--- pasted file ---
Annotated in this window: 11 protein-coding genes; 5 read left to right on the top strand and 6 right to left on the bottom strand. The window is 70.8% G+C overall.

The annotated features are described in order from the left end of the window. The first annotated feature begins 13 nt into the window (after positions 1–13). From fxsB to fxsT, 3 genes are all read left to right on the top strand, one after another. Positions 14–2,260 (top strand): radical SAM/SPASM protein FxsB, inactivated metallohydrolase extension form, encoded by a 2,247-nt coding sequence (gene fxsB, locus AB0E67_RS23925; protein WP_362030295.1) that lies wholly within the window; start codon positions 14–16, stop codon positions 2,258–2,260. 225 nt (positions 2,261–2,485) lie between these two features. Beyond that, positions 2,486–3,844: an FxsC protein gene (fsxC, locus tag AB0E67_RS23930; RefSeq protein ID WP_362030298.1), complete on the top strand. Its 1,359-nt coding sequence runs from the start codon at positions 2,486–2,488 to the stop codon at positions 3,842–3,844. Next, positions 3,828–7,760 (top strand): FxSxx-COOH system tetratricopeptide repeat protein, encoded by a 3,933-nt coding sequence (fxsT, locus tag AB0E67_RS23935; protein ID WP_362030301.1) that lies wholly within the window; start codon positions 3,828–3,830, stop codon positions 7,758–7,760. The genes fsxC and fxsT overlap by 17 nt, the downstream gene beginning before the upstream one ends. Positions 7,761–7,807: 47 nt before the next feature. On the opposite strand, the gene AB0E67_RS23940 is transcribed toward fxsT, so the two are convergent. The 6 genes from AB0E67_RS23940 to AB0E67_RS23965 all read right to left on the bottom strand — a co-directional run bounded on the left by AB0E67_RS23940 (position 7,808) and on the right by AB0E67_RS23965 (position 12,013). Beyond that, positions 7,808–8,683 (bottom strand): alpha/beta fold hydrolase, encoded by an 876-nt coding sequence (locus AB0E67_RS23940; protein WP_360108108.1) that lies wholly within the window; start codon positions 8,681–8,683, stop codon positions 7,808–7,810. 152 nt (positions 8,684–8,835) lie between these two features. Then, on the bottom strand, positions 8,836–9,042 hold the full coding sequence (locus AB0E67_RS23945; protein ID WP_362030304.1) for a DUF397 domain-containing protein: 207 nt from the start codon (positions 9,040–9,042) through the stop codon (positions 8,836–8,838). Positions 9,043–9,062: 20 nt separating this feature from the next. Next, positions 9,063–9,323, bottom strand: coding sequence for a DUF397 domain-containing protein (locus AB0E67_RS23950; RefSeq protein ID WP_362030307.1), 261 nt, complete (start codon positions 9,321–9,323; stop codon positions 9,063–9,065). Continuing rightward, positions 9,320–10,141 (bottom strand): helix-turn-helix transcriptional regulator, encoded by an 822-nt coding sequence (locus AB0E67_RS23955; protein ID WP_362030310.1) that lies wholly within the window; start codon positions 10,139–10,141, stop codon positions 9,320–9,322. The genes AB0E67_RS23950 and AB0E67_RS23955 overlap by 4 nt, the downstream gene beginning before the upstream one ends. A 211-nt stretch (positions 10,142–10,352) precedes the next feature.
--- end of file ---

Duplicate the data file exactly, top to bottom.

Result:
Annotated in this window: 11 protein-coding genes; 5 read left to right on the top strand and 6 right to left on the bottom strand. The window is 70.8% G+C overall.

The annotated features are described in order from the left end of the window. The first annotated feature begins 13 nt into the window (after positions 1–13). From fxsB to fxsT, 3 genes are all read left to right on the top strand, one after another. Positions 14–2,260 (top strand): radical SAM/SPASM protein FxsB, inactivated metallohydrolase extension form, encoded by a 2,247-nt coding sequence (gene fxsB, locus AB0E67_RS23925; protein WP_362030295.1) that lies wholly within the window; start codon positions 14–16, stop codon positions 2,258–2,260. 225 nt (positions 2,261–2,485) lie between these two features. Beyond that, positions 2,486–3,844: an FxsC protein gene (fsxC, locus tag AB0E67_RS23930; RefSeq protein ID WP_362030298.1), complete on the top strand. Its 1,359-nt coding sequence runs from the start codon at positions 2,486–2,488 to the stop codon at positions 3,842–3,844. Next, positions 3,828–7,760 (top strand): FxSxx-COOH system tetratricopeptide repeat protein, encoded by a 3,933-nt coding sequence (fxsT, locus tag AB0E67_RS23935; protein ID WP_362030301.1) that lies wholly within the window; start codon positions 3,828–3,830, stop codon positions 7,758–7,760. The genes fsxC and fxsT overlap by 17 nt, the downstream gene beginning before the upstream one ends. Positions 7,761–7,807: 47 nt before the next feature. On the opposite strand, the gene AB0E67_RS23940 is transcribed toward fxsT, so the two are convergent. The 6 genes from AB0E67_RS23940 to AB0E67_RS23965 all read right to left on the bottom strand — a co-directional run bounded on the left by AB0E67_RS23940 (position 7,808) and on the right by AB0E67_RS23965 (position 12,013). Beyond that, positions 7,808–8,683 (bottom strand): alpha/beta fold hydrolase, encoded by an 876-nt coding sequence (locus AB0E67_RS23940; protein WP_360108108.1) that lies wholly within the window; start codon positions 8,681–8,683, stop codon positions 7,808–7,810. 152 nt (positions 8,684–8,835) lie between these two features. Then, on the bottom strand, positions 8,836–9,042 hold the full coding sequence (locus AB0E67_RS23945; protein ID WP_362030304.1) for a DUF397 domain-containing protein: 207 nt from the start codon (positions 9,040–9,042) through the stop codon (positions 8,836–8,838). Positions 9,043–9,062: 20 nt separating this feature from the next. Next, positions 9,063–9,323, bottom strand: coding sequence for a DUF397 domain-containing protein (locus AB0E67_RS23950; RefSeq protein ID WP_362030307.1), 261 nt, complete (start codon positions 9,321–9,323; stop codon positions 9,063–9,065). Continuing rightward, positions 9,320–10,141 (bottom strand): helix-turn-helix transcriptional regulator, encoded by an 822-nt coding sequence (locus AB0E67_RS23955; protein ID WP_362030310.1) that lies wholly within the window; start codon positions 10,139–10,141, stop codon positions 9,320–9,322. The genes AB0E67_RS23950 and AB0E67_RS23955 overlap by 4 nt, the downstream gene beginning before the upstream one ends. A 211-nt stretch (positions 10,142–10,352) precedes the next feature.